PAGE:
Now that we've discussed the relationship between gout and alcohol, here are some ways to steer clear of the problem:

  • Stay healthy. Maintain a balanced diet, avoid foods high in purines, and exercise regularly. Healthy bodies are the key to happy feet.
  • Hydrate. Drink plenty of water, especially if you have consumed alcohol. Staying hydrated helps dilute and eliminate uric acid. Aim for 8-10 glasses a day, and add a slice of lemon for zest!
  • Choose your drinks wisely. If you choose to have an alcoholic beverage, opt for wine over beer or hard liquor. And remember that moderation is key.
  • Purine patrol. Get to know the purine content in foods. Opt for lower-purine options such as whole grains, most fruits and vegetables, and lean protein sources like poultry and tofu.
  • Mind your medications. Consult with your healthcare provider about your alcohol intake and any medications you're taking for gout. They can guide you best.
  • Embrace alternatives. Discover non-alcoholic beverages that tickle your taste buds. There's a world of sparkling waters, herbal teas, and mocktails waiting to be explored.
  • Footwear finesse. Comfort is key when it comes to gout. Choose shoes that provide solid support and enough room to wiggle those toes. It might be time to pamper your feet with a new pair!
  • Embrace the cold. If a flare-up occurs, try applying an ice pack wrapped in a cloth to the affected joint for about 20 minutes. It might ease the inflammation and provide some relief.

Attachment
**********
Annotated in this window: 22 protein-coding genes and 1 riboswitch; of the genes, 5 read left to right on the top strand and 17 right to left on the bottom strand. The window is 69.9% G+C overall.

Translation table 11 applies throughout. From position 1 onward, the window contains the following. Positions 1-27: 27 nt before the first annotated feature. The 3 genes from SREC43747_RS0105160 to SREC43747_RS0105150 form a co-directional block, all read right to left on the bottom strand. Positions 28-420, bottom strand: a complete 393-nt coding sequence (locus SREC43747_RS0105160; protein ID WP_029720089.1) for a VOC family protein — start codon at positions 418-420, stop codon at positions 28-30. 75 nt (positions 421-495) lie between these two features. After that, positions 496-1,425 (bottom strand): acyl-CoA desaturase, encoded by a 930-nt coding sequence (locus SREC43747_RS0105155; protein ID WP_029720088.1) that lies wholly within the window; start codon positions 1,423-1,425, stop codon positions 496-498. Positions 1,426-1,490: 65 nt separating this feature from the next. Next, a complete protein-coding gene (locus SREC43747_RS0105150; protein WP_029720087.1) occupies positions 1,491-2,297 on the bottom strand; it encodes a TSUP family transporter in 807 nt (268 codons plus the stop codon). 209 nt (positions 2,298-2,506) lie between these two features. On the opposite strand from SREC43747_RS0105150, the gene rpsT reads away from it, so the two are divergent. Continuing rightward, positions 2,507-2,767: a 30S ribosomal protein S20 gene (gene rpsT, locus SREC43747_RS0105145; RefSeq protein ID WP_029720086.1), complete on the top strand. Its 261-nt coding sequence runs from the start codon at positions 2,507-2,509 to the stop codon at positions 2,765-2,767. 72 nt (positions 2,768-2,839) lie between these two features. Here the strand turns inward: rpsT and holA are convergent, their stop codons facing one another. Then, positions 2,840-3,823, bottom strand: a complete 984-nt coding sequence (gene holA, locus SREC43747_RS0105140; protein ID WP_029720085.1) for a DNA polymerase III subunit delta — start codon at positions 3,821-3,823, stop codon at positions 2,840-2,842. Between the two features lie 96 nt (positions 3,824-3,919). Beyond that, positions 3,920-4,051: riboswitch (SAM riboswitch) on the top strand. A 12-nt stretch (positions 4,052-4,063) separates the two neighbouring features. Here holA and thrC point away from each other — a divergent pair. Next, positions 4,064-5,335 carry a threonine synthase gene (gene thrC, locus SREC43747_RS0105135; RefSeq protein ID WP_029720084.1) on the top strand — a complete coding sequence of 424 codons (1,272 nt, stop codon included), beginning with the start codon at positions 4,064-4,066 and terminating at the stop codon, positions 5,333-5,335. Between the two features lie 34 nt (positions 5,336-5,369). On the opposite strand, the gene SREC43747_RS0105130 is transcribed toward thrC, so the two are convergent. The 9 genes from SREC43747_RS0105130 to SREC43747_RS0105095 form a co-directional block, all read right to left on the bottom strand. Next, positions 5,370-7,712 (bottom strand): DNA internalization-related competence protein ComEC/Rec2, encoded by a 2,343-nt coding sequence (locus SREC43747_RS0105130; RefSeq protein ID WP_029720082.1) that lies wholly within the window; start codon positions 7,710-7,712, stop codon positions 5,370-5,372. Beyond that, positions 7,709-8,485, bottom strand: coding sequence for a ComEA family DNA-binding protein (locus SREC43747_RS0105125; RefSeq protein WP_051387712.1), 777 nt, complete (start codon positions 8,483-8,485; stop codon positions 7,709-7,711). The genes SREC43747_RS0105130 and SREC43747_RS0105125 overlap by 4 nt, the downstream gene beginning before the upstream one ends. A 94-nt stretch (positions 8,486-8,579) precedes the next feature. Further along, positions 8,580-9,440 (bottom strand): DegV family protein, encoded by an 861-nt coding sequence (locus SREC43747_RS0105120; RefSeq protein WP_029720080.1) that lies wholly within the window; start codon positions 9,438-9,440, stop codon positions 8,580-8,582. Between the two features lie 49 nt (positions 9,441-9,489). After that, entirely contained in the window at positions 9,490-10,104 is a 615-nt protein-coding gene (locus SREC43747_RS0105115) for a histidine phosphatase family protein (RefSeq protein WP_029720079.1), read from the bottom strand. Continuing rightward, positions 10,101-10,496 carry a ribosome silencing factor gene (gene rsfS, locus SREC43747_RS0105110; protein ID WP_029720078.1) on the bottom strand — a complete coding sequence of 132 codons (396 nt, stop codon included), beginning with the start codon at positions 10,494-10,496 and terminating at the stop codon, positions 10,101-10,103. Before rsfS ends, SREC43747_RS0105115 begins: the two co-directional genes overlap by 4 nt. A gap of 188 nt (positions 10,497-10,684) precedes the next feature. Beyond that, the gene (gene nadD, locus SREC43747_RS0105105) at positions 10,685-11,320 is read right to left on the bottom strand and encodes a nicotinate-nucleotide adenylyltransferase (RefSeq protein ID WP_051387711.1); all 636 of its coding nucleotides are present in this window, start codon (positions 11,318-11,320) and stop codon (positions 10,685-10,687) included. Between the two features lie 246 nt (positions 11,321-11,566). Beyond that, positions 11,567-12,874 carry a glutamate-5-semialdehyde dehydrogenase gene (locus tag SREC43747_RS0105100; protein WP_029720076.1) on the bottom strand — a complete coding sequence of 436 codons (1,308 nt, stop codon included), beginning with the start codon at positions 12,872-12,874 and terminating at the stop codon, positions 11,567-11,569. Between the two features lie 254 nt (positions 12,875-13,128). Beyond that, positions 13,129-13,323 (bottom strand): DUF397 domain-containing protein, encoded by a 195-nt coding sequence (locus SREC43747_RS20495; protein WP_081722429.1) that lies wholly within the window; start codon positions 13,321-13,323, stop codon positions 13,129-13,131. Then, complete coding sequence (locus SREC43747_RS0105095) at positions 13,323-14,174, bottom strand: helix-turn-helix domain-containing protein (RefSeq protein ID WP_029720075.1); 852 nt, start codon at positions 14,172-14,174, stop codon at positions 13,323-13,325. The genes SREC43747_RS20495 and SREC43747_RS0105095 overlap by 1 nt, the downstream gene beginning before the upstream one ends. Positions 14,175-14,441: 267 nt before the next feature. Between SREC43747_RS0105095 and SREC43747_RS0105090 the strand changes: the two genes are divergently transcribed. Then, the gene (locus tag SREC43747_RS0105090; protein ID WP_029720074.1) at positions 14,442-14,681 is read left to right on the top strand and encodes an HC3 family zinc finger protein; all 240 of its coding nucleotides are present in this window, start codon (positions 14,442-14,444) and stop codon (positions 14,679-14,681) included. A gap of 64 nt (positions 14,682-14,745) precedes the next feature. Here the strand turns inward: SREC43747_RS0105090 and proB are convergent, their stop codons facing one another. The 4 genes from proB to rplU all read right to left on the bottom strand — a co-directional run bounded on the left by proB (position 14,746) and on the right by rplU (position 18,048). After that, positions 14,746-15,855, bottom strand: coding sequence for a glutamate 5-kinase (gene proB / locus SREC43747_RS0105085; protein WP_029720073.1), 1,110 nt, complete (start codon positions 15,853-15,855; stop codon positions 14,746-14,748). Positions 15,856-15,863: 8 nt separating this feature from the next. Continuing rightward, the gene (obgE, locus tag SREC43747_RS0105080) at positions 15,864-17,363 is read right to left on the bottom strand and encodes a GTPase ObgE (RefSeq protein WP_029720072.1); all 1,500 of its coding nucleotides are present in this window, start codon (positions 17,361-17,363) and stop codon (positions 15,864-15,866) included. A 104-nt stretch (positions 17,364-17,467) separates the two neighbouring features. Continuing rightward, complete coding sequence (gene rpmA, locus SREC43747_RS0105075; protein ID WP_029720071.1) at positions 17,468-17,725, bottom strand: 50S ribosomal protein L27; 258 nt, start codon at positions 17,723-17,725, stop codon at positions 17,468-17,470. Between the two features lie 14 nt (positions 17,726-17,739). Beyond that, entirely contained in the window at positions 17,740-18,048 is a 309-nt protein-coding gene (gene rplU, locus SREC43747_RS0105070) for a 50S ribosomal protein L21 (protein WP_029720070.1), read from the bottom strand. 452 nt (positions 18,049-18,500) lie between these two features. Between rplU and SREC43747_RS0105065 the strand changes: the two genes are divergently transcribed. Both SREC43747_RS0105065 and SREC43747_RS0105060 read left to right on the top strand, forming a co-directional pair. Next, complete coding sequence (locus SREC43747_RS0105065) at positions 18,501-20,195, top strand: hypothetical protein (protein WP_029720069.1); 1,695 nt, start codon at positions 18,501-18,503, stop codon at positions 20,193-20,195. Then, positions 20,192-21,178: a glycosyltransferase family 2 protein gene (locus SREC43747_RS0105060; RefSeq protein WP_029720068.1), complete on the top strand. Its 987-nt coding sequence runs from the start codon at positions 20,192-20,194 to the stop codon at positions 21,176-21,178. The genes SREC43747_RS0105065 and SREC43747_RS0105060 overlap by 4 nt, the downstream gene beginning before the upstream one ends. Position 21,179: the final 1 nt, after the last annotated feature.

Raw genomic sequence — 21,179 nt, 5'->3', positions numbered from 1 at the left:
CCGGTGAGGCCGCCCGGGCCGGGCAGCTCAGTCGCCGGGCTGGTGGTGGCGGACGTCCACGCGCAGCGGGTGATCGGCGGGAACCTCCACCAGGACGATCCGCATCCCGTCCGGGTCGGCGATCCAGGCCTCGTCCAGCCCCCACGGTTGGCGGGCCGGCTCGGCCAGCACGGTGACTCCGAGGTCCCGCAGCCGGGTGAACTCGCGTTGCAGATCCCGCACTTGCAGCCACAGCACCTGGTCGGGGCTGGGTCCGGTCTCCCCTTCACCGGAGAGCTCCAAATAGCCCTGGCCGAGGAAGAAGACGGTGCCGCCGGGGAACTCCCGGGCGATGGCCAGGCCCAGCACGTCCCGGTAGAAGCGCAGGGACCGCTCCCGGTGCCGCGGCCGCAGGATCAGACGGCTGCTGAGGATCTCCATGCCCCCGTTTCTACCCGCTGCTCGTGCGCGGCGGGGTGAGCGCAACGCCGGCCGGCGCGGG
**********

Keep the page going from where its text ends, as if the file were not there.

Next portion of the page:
• Explore relaxation techniques. Stress can be a gout trigger for some. Consider relaxation exercises, meditation, or hobbies that calm your mind. Your joints might just thank you!

Summing Up

Understanding the relationship between alcohol and gout gives you the power to make informed choices. Your feet don't have to hurt — give your gout the care and attention it deserves, and you'll be back to dancing through life in no time!

You're enjoying a pleasant stroll in the park or savoring a delightful dinner, when suddenly — zing! — that familiar, dreaded sharp pain strikes your big toe. If you've ever had gout, you know precisely what we’re talking about. That pesky joint ache can derail your plans faster than a downpour at a picnic.

Did that after-work drink with colleagues or that casual beer at the BBQ have anything to do with that flare-up? Could alcohol be a contributing factor? Is there a connection between gout and alcohol? Let's dive into the science and discover if alcohol really makes gout symptoms worse.